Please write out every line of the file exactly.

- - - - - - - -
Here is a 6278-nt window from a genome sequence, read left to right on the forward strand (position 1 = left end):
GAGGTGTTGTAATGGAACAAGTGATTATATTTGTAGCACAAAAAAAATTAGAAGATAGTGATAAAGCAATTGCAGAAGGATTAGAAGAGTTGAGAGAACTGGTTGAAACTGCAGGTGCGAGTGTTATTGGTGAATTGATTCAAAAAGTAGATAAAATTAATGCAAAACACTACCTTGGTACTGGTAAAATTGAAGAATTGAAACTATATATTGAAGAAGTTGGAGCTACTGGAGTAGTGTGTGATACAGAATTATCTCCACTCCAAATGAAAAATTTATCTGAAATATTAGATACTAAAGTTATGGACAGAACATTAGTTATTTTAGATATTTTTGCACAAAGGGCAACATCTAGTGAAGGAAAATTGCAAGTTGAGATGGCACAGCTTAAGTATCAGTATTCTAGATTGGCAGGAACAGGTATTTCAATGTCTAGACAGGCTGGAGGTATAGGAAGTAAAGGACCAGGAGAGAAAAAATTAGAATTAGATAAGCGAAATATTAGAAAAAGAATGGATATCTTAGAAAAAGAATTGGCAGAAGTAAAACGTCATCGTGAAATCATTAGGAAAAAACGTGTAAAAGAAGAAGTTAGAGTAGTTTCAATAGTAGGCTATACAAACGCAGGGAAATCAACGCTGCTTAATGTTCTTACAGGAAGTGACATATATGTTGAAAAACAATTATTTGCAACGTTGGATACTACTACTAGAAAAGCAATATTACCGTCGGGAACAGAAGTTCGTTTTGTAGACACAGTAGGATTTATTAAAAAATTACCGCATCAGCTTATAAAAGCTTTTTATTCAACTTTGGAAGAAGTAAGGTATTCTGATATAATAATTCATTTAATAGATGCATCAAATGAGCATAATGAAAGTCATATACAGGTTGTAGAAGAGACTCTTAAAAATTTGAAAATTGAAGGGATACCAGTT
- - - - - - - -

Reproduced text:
Here is a 6278-nt window from a genome sequence, read left to right on the forward strand (position 1 = left end):
GAGGTGTTGTAATGGAACAAGTGATTATATTTGTAGCACAAAAAAAATTAGAAGATAGTGATAAAGCAATTGCAGAAGGATTAGAAGAGTTGAGAGAACTGGTTGAAACTGCAGGTGCGAGTGTTATTGGTGAATTGATTCAAAAAGTAGATAAAATTAATGCAAAACACTACCTTGGTACTGGTAAAATTGAAGAATTGAAACTATATATTGAAGAAGTTGGAGCTACTGGAGTAGTGTGTGATACAGAATTATCTCCACTCCAAATGAAAAATTTATCTGAAATATTAGATACTAAAGTTATGGACAGAACATTAGTTATTTTAGATATTTTTGCACAAAGGGCAACATCTAGTGAAGGAAAATTGCAAGTTGAGATGGCACAGCTTAAGTATCAGTATTCTAGATTGGCAGGAACAGGTATTTCAATGTCTAGACAGGCTGGAGGTATAGGAAGTAAAGGACCAGGAGAGAAAAAATTAGAATTAGATAAGCGAAATATTAGAAAAAGAATGGATATCTTAGAAAAAGAATTGGCAGAAGTAAAACGTCATCGTGAAATCATTAGGAAAAAACGTGTAAAAGAAGAAGTTAGAGTAGTTTCAATAGTAGGCTATACAAACGCAGGGAAATCAACGCTGCTTAATGTTCTTACAGGAAGTGACATATATGTTGAAAAACAATTATTTGCAACGTTGGATACTACTACTAGAAAAGCAATATTACCGTCGGGAACAGAAGTTCGTTTTGTAGACACAGTAGGATTTATTAAAAAATTACCGCATCAGCTTATAAAAGCTTTTTATTCAACTTTGGAAGAAGTAAGGTATTCTGATATAATAATTCATTTAATAGATGCATCAAATGAGCATAATGAAAGTCATATACAGGTTGTAGAAGAGACTCTTAAAAATTTGAAAATTGAAGGGATACCAGTT